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Date:	Wed, 3 Oct 2007 01:29:29 -0400
From:	Bill Fink <>
Cc:	David Miller <>,,,,,,,,,,,,,,,,,,,,,
Subject: Re: [PATCH 2/3][NET_BATCH] net core use batching

On Tue, 02 Oct 2007, jamal wrote:

> On Tue, 2007-02-10 at 00:25 -0400, Bill Fink wrote:
> > One reason I ask, is that on an earlier set of alternative batching
> > xmit patches by Krishna Kumar, his performance testing showed a 30 %
> > performance hit for TCP for a single process and a size of 4 KB, and
> > a performance hit of 5 % for a single process and a size of 16 KB
> > (a size of 8 KB wasn't tested).  Unfortunately I was too busy at the
> > time to inquire further about it, but it would be a major potential
> > concern for me in my 10-GigE network testing with 9000-byte jumbo
> > frames.  Of course the single process and 4 KB or larger size was
> > the only case that showed a significant performance hit in Krishna
> > Kumar's latest reported test results, so it might be acceptable to
> > just have a switch to disable the batching feature for that specific
> > usage scenario.  So it would be useful to know if your xmit batching
> > changes would have similar issues.
> There were many times while testing that i noticed inconsistencies and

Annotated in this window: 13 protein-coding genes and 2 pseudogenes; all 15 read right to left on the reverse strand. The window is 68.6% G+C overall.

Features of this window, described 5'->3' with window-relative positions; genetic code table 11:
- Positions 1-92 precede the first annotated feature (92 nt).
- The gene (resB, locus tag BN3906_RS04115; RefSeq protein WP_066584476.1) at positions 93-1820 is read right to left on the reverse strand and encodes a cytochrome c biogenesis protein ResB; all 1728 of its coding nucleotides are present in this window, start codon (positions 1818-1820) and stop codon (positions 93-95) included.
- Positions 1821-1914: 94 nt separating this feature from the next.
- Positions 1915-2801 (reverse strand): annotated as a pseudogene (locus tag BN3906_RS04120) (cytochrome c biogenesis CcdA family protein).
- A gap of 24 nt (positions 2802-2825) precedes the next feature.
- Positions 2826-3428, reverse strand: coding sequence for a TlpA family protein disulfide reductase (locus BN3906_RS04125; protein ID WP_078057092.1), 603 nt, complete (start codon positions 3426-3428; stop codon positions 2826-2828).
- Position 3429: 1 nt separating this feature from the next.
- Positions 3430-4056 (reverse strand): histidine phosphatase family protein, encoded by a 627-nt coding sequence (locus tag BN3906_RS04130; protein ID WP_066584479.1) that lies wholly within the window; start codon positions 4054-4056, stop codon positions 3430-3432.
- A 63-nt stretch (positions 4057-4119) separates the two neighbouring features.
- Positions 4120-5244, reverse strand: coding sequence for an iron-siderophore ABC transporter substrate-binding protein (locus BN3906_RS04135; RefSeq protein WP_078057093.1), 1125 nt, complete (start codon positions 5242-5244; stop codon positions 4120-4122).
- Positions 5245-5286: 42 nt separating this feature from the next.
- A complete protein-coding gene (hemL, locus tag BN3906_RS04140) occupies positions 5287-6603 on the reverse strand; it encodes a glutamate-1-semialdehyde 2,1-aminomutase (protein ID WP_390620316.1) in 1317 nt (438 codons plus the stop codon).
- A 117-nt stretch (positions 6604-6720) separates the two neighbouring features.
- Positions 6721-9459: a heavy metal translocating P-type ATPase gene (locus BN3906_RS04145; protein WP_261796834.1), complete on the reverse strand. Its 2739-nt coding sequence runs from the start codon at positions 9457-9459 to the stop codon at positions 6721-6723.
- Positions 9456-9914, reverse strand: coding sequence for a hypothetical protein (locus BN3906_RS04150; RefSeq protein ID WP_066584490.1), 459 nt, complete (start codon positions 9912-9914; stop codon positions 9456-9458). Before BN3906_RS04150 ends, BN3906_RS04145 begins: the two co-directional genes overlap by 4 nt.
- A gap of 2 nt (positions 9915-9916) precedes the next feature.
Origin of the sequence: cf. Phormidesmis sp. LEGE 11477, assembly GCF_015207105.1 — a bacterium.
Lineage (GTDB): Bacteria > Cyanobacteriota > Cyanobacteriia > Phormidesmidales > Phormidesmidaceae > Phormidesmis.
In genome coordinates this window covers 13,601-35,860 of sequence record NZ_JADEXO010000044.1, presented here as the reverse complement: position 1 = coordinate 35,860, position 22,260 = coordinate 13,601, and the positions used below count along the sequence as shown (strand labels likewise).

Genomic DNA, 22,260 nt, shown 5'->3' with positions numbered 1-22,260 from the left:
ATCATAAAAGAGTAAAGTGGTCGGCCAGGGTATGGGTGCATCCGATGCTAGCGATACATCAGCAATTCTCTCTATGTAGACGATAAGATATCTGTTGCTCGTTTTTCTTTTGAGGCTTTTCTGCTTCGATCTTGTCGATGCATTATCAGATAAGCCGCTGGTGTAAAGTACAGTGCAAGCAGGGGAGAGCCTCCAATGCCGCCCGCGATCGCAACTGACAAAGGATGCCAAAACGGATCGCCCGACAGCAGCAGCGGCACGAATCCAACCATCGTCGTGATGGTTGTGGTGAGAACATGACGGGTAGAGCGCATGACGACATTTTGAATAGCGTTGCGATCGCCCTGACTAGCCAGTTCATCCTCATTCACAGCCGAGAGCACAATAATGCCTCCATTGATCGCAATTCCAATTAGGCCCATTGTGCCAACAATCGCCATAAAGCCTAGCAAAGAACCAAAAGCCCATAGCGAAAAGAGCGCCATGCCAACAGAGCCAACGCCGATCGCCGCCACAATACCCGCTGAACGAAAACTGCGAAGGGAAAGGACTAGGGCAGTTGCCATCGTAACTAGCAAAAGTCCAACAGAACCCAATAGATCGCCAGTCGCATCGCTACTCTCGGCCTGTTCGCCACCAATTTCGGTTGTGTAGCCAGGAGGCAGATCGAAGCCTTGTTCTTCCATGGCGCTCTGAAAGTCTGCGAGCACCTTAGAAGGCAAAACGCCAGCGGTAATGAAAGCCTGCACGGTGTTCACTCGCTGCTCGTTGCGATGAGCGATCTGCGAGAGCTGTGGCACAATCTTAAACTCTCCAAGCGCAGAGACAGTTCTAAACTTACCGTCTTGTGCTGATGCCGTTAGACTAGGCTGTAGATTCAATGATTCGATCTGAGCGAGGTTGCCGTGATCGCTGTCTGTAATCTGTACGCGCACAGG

> in each case when i analysed[1], i found it to be due to some variable
> other than batching which needed some resolving, always via some
> parametrization or other. I suspect what KK posted is in the same class.
> To give you an example, with UDP, batching was giving worse results at
> around 256B compared to 64B or 512B; investigating i found that the
> receiver just wasnt able to keep up and the udp layer dropped a lot of
> packets so both iperf and netperf reported bad numbers. Fixing the
> receiver ended up with consistency coming back. On why 256B was the one
> that overwhelmed the receiver more than 64B(which sent more pps)? On
> some limited investigation, it seemed to me to be the effect of the
> choice of the tg3 driver's default tx mitigation parameters as well tx
> ring size; which is something i plan to revisit (but neutralizing it
> helps me focus on just batching). In the end i dropped both netperf and
> iperf for similar reasons and wrote my own app. What i am trying to
> achieve is demonstrate if batching is a GoodThing. In experimentation
> like this, it is extremely valuable to reduce the variables. Batching
> may expose other orthogonal issues - those need to be resolved or fixed
> as they are found. I hope that sounds sensible.

It does sound sensible.  My own decidedly non-expert speculation
was that the big 30 % performance hit right at 4 KB may be related
to memory allocation issues or having to split the skb across
multiple 4 KB pages.  And perhaps it only affected the single
process case because with multiple processes lock contention may
be a bigger issue and the xmit batching changes would presumably
help with that.  I am admittedly a novice when it comes to the
detailed internals of TCP/skb processing, although I have been